We then conducted exploratory analyses to examine the association between migrant status and the different individual psychiatric diagnoses (major depressive disorder, mixed anxiety and depressive disorder, panic disorder, agoraphobia [with and without panic disorder], social phobia, specific phobia, OCD, PTSD, and GAD), adjusting for potential confounders. In addition, we conducted analyses to explore the intersection of migrant status with ethnicity, immigration status, and length of time in the United Kingdom and association with CMD.

When possible, scores on scales with missing data were imputed using the participant’s mean score on other subscales. Sensitivity analyses were conducted when appropriate to compare associations using all available data for that test, and a complete case analysis was done to assess the impact of missing data on biasing the results.


Description of Sample

A total of 545 women were recruited into the WENDY study baseline assessment; a flowchart of participants included in the study has been published.5 The women in the WENDY sample were representative of the hospital maternity population in terms of ethnicity, age, and the number of children they had. A description of the sample using unweighted frequencies and percentages is provided in Supplementary Table 1.

The sample consisted of 283 (51.93%) migrant women compared to 262 (48.07%) UK-born women. Comparing sociodemographic variables, migrant women were different in terms of ethnicity (fewer white women), less educated, and less likely to be in employment and had lower income than their UK-born counterparts. Migrant women were more likely to be late-bookers for antenatal care, and they were more likely to report their pregnancy as unplanned than their UK-born counterparts. Migrant women were also less likely than UK-born women to be current smokers or report hazardous alcohol or substance misuse. There were no differences between migrant and UK-born women in exposure to traumatic events or intimate partner violence. Migrant women were more likely to have social support scores in the lowest quartile than UK-born women.

Among the whole sample, prevalence of CMD was higher among younger women, women with low income, and single women. Women who reported their pregnancy as being unplanned, those currently smoking, those who reported traumatic events, and those reporting low social support all had higher prevalence of CMD. Immigration status was the only migrant-specific variable associated with CMD; continent of birth, length of time in the UK, and needing an interpreter were not associated with CMD.

The variables considered a priori to be potential confounders of the primary hypothesis were age, ethnicity, socioeconomic status (as indicated by education, employment, and income), experience of traumatic events, and social support. Additional confounders were identified as those variables (hypothesized to be potentially relevant from the literature review) associated with both the exposure (migrant status) and the outcome (CMD). The additional variables identified through these analyses were whether the pregnancy was planned and current smoking. These variables were therefore included in models as confounders alongside the a priori confounders. The primary hypothesis was that the prevalence of CMDs (depression, anxiety disorders, and PTSD) at antenatal booking appointment will be higher among migrant women than women born in the United Kingdom.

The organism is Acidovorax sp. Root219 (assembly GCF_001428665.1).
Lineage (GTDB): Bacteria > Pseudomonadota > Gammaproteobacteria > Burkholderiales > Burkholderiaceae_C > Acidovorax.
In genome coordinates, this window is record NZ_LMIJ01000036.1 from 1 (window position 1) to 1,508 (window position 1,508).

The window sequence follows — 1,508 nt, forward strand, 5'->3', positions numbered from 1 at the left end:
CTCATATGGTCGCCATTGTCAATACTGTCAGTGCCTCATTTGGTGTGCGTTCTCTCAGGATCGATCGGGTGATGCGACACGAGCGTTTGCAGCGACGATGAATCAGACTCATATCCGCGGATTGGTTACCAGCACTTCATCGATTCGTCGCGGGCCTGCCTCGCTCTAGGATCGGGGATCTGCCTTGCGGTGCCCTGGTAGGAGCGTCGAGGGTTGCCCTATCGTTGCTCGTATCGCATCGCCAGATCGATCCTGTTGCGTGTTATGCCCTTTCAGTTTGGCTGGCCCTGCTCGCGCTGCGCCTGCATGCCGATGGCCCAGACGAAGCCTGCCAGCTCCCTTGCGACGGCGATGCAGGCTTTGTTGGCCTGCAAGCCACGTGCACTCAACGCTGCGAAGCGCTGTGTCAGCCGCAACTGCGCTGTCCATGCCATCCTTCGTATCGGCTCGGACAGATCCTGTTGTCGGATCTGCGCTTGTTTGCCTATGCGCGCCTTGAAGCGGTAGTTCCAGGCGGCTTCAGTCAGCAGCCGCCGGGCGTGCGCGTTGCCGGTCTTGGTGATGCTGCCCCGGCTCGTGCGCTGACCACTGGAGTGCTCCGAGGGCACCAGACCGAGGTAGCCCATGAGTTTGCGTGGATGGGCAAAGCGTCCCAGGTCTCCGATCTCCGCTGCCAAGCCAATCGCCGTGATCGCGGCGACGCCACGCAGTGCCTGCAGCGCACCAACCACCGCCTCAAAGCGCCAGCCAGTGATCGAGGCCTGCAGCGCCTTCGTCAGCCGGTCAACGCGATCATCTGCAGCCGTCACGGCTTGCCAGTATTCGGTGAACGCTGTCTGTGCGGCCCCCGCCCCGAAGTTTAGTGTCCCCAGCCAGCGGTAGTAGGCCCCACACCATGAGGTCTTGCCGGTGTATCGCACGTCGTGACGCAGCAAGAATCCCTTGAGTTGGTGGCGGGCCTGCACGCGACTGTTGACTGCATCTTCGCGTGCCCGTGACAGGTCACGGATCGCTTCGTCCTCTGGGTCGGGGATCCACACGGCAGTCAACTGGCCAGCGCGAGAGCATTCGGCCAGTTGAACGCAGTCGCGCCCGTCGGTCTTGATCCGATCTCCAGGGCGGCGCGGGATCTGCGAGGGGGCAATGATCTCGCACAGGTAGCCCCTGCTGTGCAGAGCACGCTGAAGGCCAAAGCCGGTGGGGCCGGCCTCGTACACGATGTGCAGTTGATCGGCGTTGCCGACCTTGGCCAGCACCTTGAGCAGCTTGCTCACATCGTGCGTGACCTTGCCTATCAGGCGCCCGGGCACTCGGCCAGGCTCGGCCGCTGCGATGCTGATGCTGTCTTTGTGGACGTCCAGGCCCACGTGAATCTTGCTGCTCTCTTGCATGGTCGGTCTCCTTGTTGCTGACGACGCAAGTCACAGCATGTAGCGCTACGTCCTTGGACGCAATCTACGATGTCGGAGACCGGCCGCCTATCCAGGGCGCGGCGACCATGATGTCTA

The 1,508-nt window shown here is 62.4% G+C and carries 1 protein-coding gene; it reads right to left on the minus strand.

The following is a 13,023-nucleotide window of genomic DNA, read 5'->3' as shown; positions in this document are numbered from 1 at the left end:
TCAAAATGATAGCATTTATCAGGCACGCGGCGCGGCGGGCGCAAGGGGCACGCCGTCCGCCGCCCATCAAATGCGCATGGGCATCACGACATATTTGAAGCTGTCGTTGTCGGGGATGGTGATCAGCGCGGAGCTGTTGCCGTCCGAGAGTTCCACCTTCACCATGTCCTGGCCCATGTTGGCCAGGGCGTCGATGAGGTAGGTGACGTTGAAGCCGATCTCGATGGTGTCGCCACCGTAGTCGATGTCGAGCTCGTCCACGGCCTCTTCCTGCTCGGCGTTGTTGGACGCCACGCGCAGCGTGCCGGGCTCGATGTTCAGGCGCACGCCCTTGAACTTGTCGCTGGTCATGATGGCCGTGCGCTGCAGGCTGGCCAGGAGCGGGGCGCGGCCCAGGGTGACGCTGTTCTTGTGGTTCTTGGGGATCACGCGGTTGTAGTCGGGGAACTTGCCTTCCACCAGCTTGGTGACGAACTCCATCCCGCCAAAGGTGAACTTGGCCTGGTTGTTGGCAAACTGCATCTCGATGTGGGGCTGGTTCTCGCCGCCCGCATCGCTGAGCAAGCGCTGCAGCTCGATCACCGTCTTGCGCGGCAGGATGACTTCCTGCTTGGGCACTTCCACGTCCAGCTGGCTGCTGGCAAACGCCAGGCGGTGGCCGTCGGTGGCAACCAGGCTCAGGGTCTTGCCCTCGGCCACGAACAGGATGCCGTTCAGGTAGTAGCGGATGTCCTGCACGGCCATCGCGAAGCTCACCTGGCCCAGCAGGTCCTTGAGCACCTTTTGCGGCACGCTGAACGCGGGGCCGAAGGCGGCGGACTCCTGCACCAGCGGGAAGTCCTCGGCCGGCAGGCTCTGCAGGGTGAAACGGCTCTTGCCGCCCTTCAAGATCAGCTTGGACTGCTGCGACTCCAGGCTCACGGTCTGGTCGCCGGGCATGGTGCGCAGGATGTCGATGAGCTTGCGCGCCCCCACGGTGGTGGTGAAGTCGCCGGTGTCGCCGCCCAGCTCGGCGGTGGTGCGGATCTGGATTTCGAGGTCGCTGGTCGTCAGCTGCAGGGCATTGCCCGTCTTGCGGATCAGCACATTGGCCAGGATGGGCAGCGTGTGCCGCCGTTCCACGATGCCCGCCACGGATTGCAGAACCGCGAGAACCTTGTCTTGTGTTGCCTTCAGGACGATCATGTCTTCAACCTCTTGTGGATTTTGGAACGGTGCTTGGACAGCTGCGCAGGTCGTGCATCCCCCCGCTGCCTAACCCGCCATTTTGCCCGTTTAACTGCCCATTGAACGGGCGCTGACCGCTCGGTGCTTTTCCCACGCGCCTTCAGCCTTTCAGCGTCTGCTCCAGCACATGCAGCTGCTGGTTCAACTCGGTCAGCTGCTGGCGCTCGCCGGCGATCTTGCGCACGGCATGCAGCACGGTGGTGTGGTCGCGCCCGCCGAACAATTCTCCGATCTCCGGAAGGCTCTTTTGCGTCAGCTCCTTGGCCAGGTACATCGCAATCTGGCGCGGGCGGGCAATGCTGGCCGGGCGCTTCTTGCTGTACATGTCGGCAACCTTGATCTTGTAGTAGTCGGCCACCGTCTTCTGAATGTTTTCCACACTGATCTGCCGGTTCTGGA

The weighted prevalence of CMDs (including PTSD) among migrant women was 21.26% (95% CI, 15.76%–28.04%) and 24.09% (95% CI, 18.14%–31.25%) among UK-born women (Table 2). There was no significant difference in the odds of having a CMD among migrant women compared to UK-born women (OR = 0.85; P = .54; 95% CI, 0.51–1.42). Thus, there was no evidence to support the primary hypothesis. When disaggregated by disorder (see Table 1), migrant women had increased odds of PTSD and decreased odds of GAD. There were no significant associations between migrant status and the other outcomes.

Table 2

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In the fully adjusted model (Table 3), younger age and experience of traumatic events were associated with increased odds of CMD. Low social support was marginally significant as a risk factor for CMD, and being unemployed was marginally significant as a protective factor.

Table 3

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Ethnicity and Migration

White migrants, white UK-born women, and nonwhite migrants all had similar prevalence of CMD (approximately 20%), while the nonwhite UK-born group had nearly double the weighted prevalence (39%) (see Table 4). When the groups were stratified by ethnicity, there was no significant difference between migrant and UK-born risk for CMD among white women. For nonwhite women, the risk of CMD was significantly lower in the migrant group, and the effect was stronger after adjustment for potential confounders (see Table 4).

Table 4

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Security of Immigration Status

There were no significant associations between security of immigration status and CMD in unadjusted or adjusted models. As with the main association, we examined whether the association between security of immigration status and CMD differed by diagnosis by stratifying the analyses by disorder (Table 5).

In this analysis stratifying the association by disorder, migrant women with insecure status were at greater risk of PTSD and at lower risk of MDD than migrant women with secure status (Table 5).